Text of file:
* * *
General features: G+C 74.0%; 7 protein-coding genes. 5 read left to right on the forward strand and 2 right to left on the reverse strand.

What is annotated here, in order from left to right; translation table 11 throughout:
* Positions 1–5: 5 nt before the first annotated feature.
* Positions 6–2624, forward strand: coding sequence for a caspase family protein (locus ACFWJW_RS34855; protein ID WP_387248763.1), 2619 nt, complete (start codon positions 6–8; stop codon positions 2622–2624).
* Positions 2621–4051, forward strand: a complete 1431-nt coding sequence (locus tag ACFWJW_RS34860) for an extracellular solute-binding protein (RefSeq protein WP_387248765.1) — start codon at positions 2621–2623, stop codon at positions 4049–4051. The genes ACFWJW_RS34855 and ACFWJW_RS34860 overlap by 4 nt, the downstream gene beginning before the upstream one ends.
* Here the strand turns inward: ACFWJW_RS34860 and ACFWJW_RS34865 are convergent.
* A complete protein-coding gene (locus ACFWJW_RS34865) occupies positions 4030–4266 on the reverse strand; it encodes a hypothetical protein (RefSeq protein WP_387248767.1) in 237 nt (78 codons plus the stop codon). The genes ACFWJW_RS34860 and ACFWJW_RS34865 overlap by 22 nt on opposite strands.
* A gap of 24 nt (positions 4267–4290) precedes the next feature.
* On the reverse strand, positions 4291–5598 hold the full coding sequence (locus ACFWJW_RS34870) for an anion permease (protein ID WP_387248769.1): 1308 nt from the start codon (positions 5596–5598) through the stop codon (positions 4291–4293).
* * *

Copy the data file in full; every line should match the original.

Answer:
General features: G+C 74.0%; 7 protein-coding genes. 5 read left to right on the forward strand and 2 right to left on the reverse strand.

What is annotated here, in order from left to right; translation table 11 throughout:
* Positions 1–5: 5 nt before the first annotated feature.
* Positions 6–2624, forward strand: coding sequence for a caspase family protein (locus ACFWJW_RS34855; protein ID WP_387248763.1), 2619 nt, complete (start codon positions 6–8; stop codon positions 2622–2624).
* Positions 2621–4051, forward strand: a complete 1431-nt coding sequence (locus tag ACFWJW_RS34860) for an extracellular solute-binding protein (RefSeq protein WP_387248765.1) — start codon at positions 2621–2623, stop codon at positions 4049–4051. The genes ACFWJW_RS34855 and ACFWJW_RS34860 overlap by 4 nt, the downstream gene beginning before the upstream one ends.
* Here the strand turns inward: ACFWJW_RS34860 and ACFWJW_RS34865 are convergent.
* A complete protein-coding gene (locus ACFWJW_RS34865) occupies positions 4030–4266 on the reverse strand; it encodes a hypothetical protein (RefSeq protein WP_387248767.1) in 237 nt (78 codons plus the stop codon). The genes ACFWJW_RS34860 and ACFWJW_RS34865 overlap by 22 nt on opposite strands.
* A gap of 24 nt (positions 4267–4290) precedes the next feature.
* On the reverse strand, positions 4291–5598 hold the full coding sequence (locus ACFWJW_RS34870) for an anion permease (protein ID WP_387248769.1): 1308 nt from the start codon (positions 5596–5598) through the stop codon (positions 4291–4293).